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An ever-changing, volatile situation is fraying the nerves of residents and officials alike as a massive wildfire continues to bear down on Fort McMurray.JASON FRANSON/The Canadian Press

In their time of need, the people of Lac-Mégantic got support from across Canada to help cope with the disastrous aftermath of a deadly train derailment. Now the Quebec town wants to give back, by helping the victims of the Fort McMurray wildfires.

The mayor of Lac-Mégantic says his town of 5,900 will make a donation to support residents whose lives have been upturned by the devastating blazes in Alberta.

The Fort McMurray fire: Here's how you can help, and receive help.

"In 2013, all of Canada helped Lac-Mégantic. Now it's what we want to do [for Fort McMurray]," Mayor Jean-Guy Cloutier said in an interview on Thursday. "After our catastrophe, a lot of citizens sent us messages of courage, determination and resilience. We want to send them the same thing. They will need it."

Aid began to pour into Lac-Mégantic in the days and months after a runaway train carrying crude oil derailed and exploded in the heart of Lac-Mégantic, killing 47 people and obliterating much of the town centre. Nearly three years later, the Red Cross has collected $14.8-million for the town and aid workers are still present in the struggling community.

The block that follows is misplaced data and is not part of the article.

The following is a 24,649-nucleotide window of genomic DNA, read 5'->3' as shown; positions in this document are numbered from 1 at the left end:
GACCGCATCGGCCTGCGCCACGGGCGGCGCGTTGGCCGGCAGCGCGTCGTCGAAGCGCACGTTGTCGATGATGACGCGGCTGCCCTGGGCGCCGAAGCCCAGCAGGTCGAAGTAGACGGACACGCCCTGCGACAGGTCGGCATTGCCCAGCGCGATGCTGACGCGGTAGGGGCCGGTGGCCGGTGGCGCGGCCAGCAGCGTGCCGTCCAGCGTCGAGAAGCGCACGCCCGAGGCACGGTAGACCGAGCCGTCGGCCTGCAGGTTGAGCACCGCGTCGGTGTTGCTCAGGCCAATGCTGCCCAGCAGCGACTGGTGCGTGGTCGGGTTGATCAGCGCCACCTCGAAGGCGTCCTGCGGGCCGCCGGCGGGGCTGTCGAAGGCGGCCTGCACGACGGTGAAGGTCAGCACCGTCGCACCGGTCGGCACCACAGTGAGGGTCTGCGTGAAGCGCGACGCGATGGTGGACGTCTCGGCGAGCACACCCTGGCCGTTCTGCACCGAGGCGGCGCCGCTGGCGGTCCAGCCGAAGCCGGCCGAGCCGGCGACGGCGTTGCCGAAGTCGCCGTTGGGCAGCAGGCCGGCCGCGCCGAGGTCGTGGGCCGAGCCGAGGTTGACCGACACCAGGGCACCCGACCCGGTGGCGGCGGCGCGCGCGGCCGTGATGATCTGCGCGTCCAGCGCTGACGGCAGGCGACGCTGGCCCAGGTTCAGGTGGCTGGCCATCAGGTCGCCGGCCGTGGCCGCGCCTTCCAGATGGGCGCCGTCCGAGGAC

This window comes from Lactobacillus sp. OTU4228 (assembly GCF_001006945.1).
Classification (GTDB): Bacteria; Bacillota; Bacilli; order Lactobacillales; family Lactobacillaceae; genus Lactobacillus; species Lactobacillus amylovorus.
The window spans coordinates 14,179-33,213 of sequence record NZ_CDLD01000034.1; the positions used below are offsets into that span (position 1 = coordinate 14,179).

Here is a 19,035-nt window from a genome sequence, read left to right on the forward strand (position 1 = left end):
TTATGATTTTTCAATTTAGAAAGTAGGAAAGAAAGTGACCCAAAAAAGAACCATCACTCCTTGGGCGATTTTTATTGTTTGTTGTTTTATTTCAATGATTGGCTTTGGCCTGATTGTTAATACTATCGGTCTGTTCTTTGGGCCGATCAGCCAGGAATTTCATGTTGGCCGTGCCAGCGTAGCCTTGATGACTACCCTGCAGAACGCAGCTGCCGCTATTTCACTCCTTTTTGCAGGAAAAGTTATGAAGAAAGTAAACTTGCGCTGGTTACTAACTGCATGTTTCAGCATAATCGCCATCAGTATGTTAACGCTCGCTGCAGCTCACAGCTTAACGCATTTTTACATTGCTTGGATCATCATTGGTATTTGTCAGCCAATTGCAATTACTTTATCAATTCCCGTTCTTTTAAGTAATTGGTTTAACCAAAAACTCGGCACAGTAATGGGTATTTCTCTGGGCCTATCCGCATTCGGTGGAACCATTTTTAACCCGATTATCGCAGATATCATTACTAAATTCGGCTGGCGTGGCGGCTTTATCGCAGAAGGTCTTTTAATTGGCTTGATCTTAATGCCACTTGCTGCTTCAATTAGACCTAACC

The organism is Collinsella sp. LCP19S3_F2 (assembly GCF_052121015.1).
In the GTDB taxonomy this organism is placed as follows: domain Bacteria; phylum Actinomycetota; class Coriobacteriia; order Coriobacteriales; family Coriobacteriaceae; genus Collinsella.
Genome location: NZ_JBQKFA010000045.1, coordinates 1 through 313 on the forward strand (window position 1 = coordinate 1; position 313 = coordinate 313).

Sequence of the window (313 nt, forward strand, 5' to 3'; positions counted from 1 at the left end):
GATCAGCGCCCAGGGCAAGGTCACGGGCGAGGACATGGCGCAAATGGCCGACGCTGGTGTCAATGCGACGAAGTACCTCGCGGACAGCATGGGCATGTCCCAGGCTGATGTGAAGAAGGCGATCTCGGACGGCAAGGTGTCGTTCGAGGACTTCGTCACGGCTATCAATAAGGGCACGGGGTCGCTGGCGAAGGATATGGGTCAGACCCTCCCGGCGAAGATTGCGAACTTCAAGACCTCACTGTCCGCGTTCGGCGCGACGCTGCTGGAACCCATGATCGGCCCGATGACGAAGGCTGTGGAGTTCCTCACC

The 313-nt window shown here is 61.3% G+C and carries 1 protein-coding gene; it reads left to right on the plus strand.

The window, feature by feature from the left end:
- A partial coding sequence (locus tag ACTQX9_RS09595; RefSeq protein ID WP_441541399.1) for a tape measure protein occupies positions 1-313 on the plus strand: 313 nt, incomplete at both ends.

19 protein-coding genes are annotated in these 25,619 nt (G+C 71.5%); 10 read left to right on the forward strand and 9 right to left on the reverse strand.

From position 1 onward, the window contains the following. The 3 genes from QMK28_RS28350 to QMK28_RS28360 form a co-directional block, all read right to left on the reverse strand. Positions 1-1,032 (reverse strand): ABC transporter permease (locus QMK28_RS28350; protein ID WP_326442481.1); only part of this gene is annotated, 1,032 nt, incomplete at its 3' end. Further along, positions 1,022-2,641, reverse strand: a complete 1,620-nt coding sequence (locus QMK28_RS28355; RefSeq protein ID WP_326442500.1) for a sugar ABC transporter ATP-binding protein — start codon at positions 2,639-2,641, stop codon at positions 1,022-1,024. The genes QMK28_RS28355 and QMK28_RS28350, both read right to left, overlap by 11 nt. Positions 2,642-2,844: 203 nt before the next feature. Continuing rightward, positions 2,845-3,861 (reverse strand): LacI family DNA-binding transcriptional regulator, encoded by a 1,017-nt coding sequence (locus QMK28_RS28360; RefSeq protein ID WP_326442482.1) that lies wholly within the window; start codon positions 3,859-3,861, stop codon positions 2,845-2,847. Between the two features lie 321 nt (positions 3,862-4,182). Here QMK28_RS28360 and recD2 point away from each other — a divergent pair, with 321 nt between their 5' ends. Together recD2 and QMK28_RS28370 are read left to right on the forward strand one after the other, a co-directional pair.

To Mr. Cloutier, the "images of horror" in Fort McMurray are darkly reminiscent of the apocalyptic scenes in Lac-Mégantic in the early hours of July 6, 2013, when the tankers burst into flames.

"We can only feel solidarity," the mayor said.

Mr. Cloutier and the region's local MP, Conservative Luc Berthold, have joined together to call on people to support Fort McMurray through the Canadian Red Cross.

Mr. Berthold said "all of Canada mobilized for us," and now, "it's our turn."

"These people need us and will need us," Mr. Berthold, who represents Mégantic-L'Érable, said in a statement. "I want to put all efforts forward so that we respond rapidly to the needs of the citizens of Alberta."

Residents of Lac-Mégantic are still suffering the economic and health-related after-effects of the disaster.

Through the Red Cross, more than 3,200 people in Lac-Mégantic have received support, including 256 people who lost their jobs, 113 families who have grieved loved ones, and 32 children who lost one or both parents.

"We know that in one year, people in Fort McMurray will still have problems. These are major catastrophes," Mr. Cloutier said.

On Thursday, the Quebec government also sent four water bombers to Alberta from the province's forest-fire protection service. Premier Philippe Couillard called the fires in Alberta and forced evacuation of 80,000 people a "cataclysmic" situation.

"Firemen, airplanes, whatever is needed, we will provide. These are fellow Canadians and we want to be there with them," the Premier said.

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